The YRB302B bass does have a bent (knick) neck which reduces the stretch of the right arm, and easily plays two-plus octaves. Some of the cross-fingered notes are problematic (low E-flat requires a special fingering and high C-sharp is touchy and slightly flat) but these minor limitations are far outweighed by its other excellent qualities. Aulos offers two models of bass recorder, both recently redesigned. The original A533B model is bocal blown, with silver-colored plastic keys and has a very comfortable hand stretch. The newer A521 is a ‘knick’ style (bent neck) design very similar to the Yamaha, with black plastic keys. The key configuration of the Yamaha and Aulos basses are equivalent to their tenor models.

Caveat emptor

Over the past 40 years, I have found the recorders described in this article to be consistently reliable and excellent choices. There are always new, as yet unproven, entries into the market such as the Triebert recorders made for the EMS in the UK and those of the German music giant Thomann, but there are also Korean and Chinese knock-offs of the Yamaha recorders that may be cheaper than the ‘big name’ brands, but are much more inconsistent and generally poorer in quality. I advise people to always buy the best they can afford.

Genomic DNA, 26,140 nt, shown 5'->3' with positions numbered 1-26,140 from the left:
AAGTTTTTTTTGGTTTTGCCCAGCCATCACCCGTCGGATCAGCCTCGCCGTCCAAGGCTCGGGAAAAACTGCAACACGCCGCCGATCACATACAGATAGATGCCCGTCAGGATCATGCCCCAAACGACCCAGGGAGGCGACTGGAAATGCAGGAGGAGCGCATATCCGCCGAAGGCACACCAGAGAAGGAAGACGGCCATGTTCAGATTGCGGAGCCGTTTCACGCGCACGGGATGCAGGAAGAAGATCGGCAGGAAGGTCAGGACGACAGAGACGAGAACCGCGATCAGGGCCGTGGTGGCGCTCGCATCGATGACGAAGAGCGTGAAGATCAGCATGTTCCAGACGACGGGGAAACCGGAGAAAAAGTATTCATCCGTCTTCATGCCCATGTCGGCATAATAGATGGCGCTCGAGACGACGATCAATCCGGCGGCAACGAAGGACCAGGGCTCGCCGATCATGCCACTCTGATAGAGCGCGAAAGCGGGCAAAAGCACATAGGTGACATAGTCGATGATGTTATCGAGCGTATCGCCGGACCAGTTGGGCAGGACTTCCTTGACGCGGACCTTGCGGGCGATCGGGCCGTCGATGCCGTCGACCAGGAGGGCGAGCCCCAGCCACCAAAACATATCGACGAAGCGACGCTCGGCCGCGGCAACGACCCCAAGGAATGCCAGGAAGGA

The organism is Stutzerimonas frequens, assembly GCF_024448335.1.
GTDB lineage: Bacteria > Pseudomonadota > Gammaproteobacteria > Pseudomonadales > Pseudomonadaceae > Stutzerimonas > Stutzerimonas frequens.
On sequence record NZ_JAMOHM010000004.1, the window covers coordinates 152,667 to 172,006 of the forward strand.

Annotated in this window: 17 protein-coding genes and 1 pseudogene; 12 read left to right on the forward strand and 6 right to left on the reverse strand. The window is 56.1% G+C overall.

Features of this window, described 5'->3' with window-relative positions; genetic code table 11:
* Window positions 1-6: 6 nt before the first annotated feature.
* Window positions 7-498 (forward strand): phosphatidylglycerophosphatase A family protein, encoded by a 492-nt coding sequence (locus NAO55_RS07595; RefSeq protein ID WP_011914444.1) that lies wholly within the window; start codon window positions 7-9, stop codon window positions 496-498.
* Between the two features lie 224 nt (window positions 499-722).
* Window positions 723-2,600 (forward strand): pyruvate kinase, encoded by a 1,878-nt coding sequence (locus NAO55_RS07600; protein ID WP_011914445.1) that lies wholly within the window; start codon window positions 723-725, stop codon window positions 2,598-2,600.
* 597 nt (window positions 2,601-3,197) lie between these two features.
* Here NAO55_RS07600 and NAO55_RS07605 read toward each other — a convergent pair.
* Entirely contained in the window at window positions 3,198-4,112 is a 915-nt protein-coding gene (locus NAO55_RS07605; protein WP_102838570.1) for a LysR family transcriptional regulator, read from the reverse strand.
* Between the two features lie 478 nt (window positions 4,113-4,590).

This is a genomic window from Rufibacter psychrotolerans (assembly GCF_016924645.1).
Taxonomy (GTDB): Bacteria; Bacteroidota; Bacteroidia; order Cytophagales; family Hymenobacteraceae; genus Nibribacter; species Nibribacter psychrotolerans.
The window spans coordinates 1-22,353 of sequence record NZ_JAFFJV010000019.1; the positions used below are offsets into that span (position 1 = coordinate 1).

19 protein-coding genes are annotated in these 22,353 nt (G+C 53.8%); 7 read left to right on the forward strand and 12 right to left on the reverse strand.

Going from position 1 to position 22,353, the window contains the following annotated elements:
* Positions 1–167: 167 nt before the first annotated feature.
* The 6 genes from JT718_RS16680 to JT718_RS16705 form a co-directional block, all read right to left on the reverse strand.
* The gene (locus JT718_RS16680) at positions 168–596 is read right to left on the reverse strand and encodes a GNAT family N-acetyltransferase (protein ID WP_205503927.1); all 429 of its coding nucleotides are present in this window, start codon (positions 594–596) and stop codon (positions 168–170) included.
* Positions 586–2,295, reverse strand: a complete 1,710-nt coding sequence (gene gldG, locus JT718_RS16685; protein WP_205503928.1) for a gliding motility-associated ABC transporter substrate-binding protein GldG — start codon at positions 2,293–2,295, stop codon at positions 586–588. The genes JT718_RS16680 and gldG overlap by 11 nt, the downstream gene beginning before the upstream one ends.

How to Care for your Plastic Recorder


(1) Some years ago, Aldo Abreu asked the von Huene Workshop to shorten a number of plastic alto and tenor recorders to play on a South American concert tour. Since he never knew in advance what the pitch of the piano accompanying him would be, he had to be prepared for anything.

(2) Lander, Nicholas S. 1996–2022. Recorder Home Page: History: Modern period.

(3) The Swedish Recorder. The cover art features a photograph of the instrument:

(4) This instrument can be seen and heard here:

Eric Haas holds a Master's in Early Music Performance from New England Conservatory where he studied recorder with John Tyson and baroque flute with Sandra Miller. He has taught at NEC, Tufts, Wheaton College, and Brandeis University, and served on the faculty of numerous early music workshops such as Amherst Early Music, Pinewoods Early Music Week, and the Mideast Early Music Workshop. Since 1990 he has managed the retail division of the von Huene Workshop, Inc., helping thousands of customers choose recorders. He is a frequent contributor to the ARS Facebook group as well as the unaffiliated Recorder Players and Enthusiasts Facebook Group where he valiantly (if vainly) strives to combat misinformation and prejudice against plastic recorders.